With such power in diversity, what unique perspective do you bring to the table?

I’m not sure it’s necessarily a unique perspective amongst our team, but playing lots of team sports with people from a range of backgrounds has allowed me to experience different cultures, both in terms of team dynamics, as well as the experiences of different individuals. This has probably helped build empathy and openness towards others, and created an understanding that the way we act, think and work varies greatly between different people and team environments. I think this perspective applies heavily to a people-focused role such as Market Research, as it helps in building rapport with research participants and shows that you genuinely care and will listen to what they have to say.

Where is the place that has inspired you the most?

The main place I’ve been which made me feel inspired was the area around Vancouver, Canada. The city itself is lovely and there’s so many kind people in the area who made it an enjoyable stay. But the real inspiration lies an hour or two north of the city, the natural environment of mountains, forests and lakes is absolutely stunning.

What does true sustainability really mean to you?

I see sustainability as acting responsibly and considerately to ensure that our future is not compromised by our actions in the present. Whether this is thinking about the environment, or the relationships we build with others, for something to be ‘sustainable’ it needs that element of longevity for me.

What would a green future look like?

I don’t think we should necessarily be constrained to individual ideas on what a green future looks like. For me, the biggest questions stem from the level of urgency required to achieve a green future. Personally, I feel like the clock is ticking and we need to go beyond empty pledges and deadlines set for 2050 – I don’t think that’s good enough. Achieving a green future will require some pretty drastic interventions and I think that creates bigger questions.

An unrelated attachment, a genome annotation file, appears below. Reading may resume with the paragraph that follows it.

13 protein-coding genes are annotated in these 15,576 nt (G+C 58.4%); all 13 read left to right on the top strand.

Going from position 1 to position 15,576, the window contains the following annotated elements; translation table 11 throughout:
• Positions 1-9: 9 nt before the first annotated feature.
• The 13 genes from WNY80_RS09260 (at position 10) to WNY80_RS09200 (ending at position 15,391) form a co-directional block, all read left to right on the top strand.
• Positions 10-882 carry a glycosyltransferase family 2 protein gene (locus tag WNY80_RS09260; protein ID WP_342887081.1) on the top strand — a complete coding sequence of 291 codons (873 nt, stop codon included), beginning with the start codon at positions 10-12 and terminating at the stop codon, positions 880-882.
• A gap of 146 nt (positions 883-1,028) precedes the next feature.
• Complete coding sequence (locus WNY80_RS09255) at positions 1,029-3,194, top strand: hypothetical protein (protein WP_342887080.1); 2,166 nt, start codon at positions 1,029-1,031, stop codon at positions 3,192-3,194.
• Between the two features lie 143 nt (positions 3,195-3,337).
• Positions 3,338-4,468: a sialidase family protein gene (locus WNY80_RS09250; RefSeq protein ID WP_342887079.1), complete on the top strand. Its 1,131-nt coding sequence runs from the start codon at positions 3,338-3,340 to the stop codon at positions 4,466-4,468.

How can we achieve a green future in as short a timescale as possible without inadvertently discriminating between the haves and the have nots? How can we generate the necessary infrastructure and encourage the required behaviour change in a way that ensures the green future is fair to all? I don’t have the answer to these questions, but as a market researcher, I’d love to hear people’s views on how this can be done.

How do you look after your wellbeing outside of work?

I really enjoy being active outside of work, and getting moving before and after a day at the desk helps me mentally refresh too. I play cricket, which involves training a couple of evenings a week and going to matches on Saturdays during the summer, which besides the physical aspect has a great social side to it too. When I’m not playing cricket, I like taking long country walks with my wife and dog, and more often than not we pop into a pub or two on the way home to rehydrate!

If you could spend your lunchbreak with someone you really admire, who would you choose?

Whilst there are lots of interesting people in the world I’d like to talk to, I wouldn’t choose any of them over spending my lunchbreak with those who are closest to me. I’m very lucky that I get to have lunch with my wife quite a lot at the moment, so having lived quite a way from my parents and sister for several years, I’d pick them.

If you had to pick, which mode of transport would you use for the rest of your life?

Assuming I didn’t have time constraints or any heavy items, then it would be travelling on foot. You’ve got the obvious physical benefits, you feel mentally refreshed, and it’s a great way to connect to the places around you. But most importantly, I’m not sure my dog would be too happy with me if we didn’t go for walks anymore!